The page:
"In the upcoming May draft lottery, we have what will likely be the best ever odds to get the #1 overall pick (nearly 30%), a roughly 50/50 chance at a top-2 pick (the highest ever), and a roughly 50/50 chance at two top-5 picks, which would be the best lottery night haul ever. That same bounce of a ping pong ball (almost a flip of a coin) will determine if we have three first round picks this year (unusual) or four (unprecedented). That's this year. Or this quarter, if you will.
If you were to estimate the value of those firsts and the ones to follow, from this point forward we have essentially two NBA teams’ worth of first round pick value plus the third most second round picks in the league."
Today's investors are told to punt on stock picking and just buy a diversified portfolio. Hinkie does the same by accumulating a volume of assets instead of focusing his efforts on finding the right ones. Again, this is the un-Buffett approach.
Is Hinkie a good talent evaluator? It takes at least three years to known and none of the first round players they've drafted or acquired over the least three years have played for that long or are still on the team. (An example of Hinkie's work is with Michael Carter Williams, drafted in 2013 #11, named Rookie of the Year, and then traded for future draft picks that they will harvest this year).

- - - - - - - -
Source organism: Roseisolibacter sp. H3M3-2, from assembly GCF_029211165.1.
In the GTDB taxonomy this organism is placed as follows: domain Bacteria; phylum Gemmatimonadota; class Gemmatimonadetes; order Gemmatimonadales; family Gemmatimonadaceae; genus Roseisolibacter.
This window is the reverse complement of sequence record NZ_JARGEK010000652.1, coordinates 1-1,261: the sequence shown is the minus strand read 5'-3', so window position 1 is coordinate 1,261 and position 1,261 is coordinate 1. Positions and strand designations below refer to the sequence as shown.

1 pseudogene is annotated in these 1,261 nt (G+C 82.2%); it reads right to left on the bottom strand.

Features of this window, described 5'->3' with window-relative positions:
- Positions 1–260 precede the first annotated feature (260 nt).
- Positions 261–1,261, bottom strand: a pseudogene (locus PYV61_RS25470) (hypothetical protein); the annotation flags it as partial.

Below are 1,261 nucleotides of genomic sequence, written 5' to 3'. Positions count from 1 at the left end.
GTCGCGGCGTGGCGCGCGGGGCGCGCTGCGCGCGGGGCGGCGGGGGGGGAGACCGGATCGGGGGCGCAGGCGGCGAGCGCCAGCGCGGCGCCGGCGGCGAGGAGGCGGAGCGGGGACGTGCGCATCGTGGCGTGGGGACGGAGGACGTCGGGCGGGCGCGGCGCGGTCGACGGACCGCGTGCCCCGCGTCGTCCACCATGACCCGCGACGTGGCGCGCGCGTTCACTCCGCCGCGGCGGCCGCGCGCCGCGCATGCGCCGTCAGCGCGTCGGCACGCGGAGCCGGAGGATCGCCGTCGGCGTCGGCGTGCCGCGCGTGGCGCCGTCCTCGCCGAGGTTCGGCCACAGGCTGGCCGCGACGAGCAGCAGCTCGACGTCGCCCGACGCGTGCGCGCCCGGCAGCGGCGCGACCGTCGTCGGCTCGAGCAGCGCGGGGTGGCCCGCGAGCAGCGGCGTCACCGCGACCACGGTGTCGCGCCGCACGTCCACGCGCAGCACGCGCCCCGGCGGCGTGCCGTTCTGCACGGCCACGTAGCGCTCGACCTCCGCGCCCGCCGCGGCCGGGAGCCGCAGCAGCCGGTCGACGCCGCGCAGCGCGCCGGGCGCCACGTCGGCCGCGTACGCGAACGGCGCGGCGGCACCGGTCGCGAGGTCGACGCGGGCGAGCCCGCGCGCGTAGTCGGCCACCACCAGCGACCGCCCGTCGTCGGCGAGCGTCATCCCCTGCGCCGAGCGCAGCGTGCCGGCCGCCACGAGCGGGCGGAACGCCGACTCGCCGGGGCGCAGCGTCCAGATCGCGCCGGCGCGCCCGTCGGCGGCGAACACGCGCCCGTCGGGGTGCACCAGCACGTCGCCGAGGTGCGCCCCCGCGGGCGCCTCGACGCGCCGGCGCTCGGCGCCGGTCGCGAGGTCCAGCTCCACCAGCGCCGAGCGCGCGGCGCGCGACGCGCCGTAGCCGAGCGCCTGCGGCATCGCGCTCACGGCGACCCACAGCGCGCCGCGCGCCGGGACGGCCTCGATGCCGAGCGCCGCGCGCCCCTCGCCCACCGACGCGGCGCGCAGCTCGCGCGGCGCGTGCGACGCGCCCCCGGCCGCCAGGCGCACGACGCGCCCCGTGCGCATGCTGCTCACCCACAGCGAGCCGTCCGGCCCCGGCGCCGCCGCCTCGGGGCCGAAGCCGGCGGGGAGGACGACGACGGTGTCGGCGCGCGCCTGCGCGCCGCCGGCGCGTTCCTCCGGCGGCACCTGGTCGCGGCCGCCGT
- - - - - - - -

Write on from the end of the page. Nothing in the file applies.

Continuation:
Maybe Hinkie knew the edge of his competence so he compensated for it by accumulating a volume of picks so he could diversify. This would explain his penchant for accumulating 2nd round picks. Or maybe the Sixers execs compensated by bringing in someone they felt was a better talent evaluator. either way, Hinkie won't be around to conclude what he started and it may be awhile before he finds another job in the NBA.
It's also funny to me in context of yesterday's merger announcement by $FHCO.
It is one of the strangest, surprising-est and most bizarre capital allocation decisions I've ever seen in that it combines a one-product company owned primarily by value investors who are attracted to a balance sheet and cash flow, with Aspen Park Pharmaceuticals, a bio-tech company that owns patents / has rights to some prostate-cancer drugs, new formulations of existing drugs and also has a consumer product "Preboost" that uses a topical anesthetic wipe to alleviate premature ejaculation.